One pair of sensible, mid-height heels bounced anxiously beneath one practical pencil skirt of reasonable length, itself situated beneath the worn wood of a small table in the Universal Exports company cafeteria. Above the table, Loelia Ponsonby’s delicate fingers gently caressed her mug of darjeeling, her large brown eyes lost in the steam, and one eyebrow arched reproachfully at the string of the teabag trailing down its side.
“It’s like putting your tea in the dustbin.” declared Eve Moneypenny as she heavily claimed the chair opposite Loelia’s, swiftly tucking her own sensible heels and practical pencil skirt beneath the table, pinning her briefcase securely between her leg and the wall.
“That’s what I always say!” moaned Loelia. “Tea from a bag is revolting. The leaves need to be free to bloom and swim about in the hot water. It’s a crime against tea, really. What would it cost them to just brew up a whole pot properly?”
“Still,” Eve arched her own eyebrow, “if it really is the Champagne of Teas, as you are always claiming-“
“It is!” insisted Loelia.
“Then why would you order it in a place like this, hmm? You wouldn’t drink champagne lukewarm from a pint glass at the corner pub, yet you expect the company cafeteria to supply you with the highest quality beverage imaginable.” She took a sip of her own Earl Grey and grimaced. “God, that’s awful.”
“He’s limping,” Loelia murmured after a brief pause.
Eve’s eyes narrowed sharply. “Yes, the dossier mentioned something about a gunshot wound. Still, it’s not like him to let it show.”
“I know!” exclaimed Loelia. “It must be really bad.”
“How is he otherwise?”
“Wistful,” sighed Loelia.
“Woman?” asked Eve. “Nevermind. Of course it is. Did you catch a name?”
“No. To be honest, I’ve stopped trying. There’s too many to keep track of, and he’ll have forgotten her in a week or two. He always does.”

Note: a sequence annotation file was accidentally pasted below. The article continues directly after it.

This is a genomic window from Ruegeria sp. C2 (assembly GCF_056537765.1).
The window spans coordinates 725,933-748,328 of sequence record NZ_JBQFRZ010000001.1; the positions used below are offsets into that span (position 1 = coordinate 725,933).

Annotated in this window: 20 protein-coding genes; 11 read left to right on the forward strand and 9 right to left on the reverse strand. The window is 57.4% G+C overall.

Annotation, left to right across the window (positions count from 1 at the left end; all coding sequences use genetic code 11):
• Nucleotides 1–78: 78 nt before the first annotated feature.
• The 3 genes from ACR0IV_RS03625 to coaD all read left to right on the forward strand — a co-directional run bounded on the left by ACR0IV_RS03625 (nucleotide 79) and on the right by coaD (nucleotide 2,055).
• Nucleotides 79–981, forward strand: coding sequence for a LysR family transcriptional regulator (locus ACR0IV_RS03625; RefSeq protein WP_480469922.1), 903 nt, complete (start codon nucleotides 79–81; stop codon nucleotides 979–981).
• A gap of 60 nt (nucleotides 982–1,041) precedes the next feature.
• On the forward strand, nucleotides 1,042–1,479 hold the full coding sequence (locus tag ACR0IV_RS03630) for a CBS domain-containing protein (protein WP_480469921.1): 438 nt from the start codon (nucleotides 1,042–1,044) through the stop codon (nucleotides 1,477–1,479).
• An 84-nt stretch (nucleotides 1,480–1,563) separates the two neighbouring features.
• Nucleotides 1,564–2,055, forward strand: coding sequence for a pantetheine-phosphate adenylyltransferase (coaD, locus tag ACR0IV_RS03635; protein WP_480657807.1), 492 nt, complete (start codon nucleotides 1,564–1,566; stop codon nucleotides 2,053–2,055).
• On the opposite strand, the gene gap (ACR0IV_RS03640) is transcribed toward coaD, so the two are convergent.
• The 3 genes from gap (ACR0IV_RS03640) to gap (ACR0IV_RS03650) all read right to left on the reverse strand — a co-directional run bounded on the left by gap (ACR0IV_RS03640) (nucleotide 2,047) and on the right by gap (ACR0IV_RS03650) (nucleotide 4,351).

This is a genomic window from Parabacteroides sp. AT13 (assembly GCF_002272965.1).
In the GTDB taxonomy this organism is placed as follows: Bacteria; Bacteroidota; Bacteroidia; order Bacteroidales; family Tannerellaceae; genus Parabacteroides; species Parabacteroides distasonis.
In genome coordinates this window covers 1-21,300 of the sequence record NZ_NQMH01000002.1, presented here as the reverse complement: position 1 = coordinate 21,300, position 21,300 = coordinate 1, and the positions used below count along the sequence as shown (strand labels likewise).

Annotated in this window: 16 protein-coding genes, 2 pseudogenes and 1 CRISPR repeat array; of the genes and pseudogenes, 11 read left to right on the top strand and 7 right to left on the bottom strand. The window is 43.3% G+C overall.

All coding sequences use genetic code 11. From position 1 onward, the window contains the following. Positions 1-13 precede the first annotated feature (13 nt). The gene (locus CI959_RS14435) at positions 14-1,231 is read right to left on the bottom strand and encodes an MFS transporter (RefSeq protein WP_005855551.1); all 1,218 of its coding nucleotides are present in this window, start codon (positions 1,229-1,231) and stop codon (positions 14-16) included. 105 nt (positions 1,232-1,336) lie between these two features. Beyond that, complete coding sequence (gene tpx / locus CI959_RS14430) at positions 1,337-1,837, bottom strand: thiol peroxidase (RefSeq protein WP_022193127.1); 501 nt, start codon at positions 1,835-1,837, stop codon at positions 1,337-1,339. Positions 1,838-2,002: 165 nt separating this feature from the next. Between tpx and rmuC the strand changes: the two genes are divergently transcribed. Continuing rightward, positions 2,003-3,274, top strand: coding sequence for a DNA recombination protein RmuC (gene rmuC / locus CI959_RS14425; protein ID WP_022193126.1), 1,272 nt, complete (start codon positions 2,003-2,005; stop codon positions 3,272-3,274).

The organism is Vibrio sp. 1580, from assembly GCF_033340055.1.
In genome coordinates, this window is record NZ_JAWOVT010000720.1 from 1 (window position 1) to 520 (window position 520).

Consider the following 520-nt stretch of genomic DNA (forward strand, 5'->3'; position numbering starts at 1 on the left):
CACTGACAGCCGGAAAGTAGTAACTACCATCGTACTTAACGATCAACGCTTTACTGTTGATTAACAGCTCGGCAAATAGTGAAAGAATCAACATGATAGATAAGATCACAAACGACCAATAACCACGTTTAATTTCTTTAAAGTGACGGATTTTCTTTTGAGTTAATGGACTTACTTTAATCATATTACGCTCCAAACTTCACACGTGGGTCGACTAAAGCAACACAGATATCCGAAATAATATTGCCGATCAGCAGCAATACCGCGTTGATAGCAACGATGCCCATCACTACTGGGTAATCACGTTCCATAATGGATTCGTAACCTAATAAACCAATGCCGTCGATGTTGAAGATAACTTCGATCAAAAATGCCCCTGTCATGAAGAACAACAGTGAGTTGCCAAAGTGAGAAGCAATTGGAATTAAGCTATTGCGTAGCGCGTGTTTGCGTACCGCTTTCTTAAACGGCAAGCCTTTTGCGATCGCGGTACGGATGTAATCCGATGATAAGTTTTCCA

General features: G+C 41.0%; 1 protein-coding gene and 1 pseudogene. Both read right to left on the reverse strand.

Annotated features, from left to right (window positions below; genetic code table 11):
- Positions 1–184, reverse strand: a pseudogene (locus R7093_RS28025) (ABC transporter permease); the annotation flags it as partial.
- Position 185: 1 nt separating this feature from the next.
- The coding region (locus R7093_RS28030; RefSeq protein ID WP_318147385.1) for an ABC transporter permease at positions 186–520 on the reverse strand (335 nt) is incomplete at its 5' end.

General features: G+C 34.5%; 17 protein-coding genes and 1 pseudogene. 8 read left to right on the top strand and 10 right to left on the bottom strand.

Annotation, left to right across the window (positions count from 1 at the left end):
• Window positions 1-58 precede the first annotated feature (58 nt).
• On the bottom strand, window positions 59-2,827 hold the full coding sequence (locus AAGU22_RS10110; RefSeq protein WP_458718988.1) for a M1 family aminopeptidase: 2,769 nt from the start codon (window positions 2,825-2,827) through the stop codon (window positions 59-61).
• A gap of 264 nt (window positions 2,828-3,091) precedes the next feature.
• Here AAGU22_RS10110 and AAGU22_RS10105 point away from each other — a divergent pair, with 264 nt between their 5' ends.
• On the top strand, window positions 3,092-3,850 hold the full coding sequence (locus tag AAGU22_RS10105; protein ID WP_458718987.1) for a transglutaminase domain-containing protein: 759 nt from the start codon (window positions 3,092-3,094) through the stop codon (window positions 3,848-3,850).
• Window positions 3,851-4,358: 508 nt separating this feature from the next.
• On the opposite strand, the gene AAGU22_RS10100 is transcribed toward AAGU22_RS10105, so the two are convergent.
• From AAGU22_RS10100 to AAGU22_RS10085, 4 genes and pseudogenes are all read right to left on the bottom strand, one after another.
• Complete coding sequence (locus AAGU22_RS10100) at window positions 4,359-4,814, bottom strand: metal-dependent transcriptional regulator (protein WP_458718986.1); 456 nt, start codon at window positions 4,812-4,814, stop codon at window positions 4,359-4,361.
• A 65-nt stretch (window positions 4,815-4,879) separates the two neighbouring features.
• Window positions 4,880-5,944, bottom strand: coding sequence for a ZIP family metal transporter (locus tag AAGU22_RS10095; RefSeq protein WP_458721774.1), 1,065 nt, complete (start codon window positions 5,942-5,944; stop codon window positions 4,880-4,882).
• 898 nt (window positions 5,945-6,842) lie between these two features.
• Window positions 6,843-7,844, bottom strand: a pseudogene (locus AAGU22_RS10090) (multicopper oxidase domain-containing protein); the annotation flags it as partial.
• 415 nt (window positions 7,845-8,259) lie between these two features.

Eve leaned forward. “Yes, but you’ve got two girlfriends who are starving for details, darling, and as his personal secretary you’ve got the best access. We’re depending on you.”
“That’s right, where is Mary? She ought to be here by now. She’s the one who called the meeting, after all.”
“Oh, she’s always late.” Eve relaxed against the back of her chair, “Probably got herself stuffed into the boot of a car, again.”
“You don’t really think so?” Loelia’s eyes widened.
“Wouldn’t surprise me a bit,” smirked Eve.
Loelia allowed herself a guilty giggle. “She is a bit accident-prone, isn’t she?”
Both women took sips from their disappointing mugs of tea, and were sharply interrupted by the thud of a document hitting the table between them.
“Sign!” commanded Mary Goodnight, gigantic blue eyes ablaze. She tossed one pen each at Eve and Loelia, and sat triumphantly on the one remaining chair at the table, swinging one sensible heel high to cross her stockinged legs at a rakish angle. She likewise crossed her arms firmly atop her ample bosom and allowed an anticipatory smile to settle across her face.
Eve glanced at the document briefly, then returned to her tea. “This,” she declared, “is a letter of resignation.”
“Really?” Loelia snatched it from the table and skimmed it intently. “Mary, you can’t be serious.”
“I am,” insisted Mary. “I’m getting out of this place, and I’m taking you both with me.”
Eve yawned. “So you’ve finally lost your mind for good, eh? That must be a relief. Now you can stop looking for it.”
“Where is Newcrest?” Loelia looked up from the letter.
“Nowhere,” grinned Mary. “It’s a completely empty little suburb, waiting to be claimed and molded. It’s the perfect place for a fresh start. Nobody will know us there, because there isn’t anybody there at all. We can make it whatever we want.”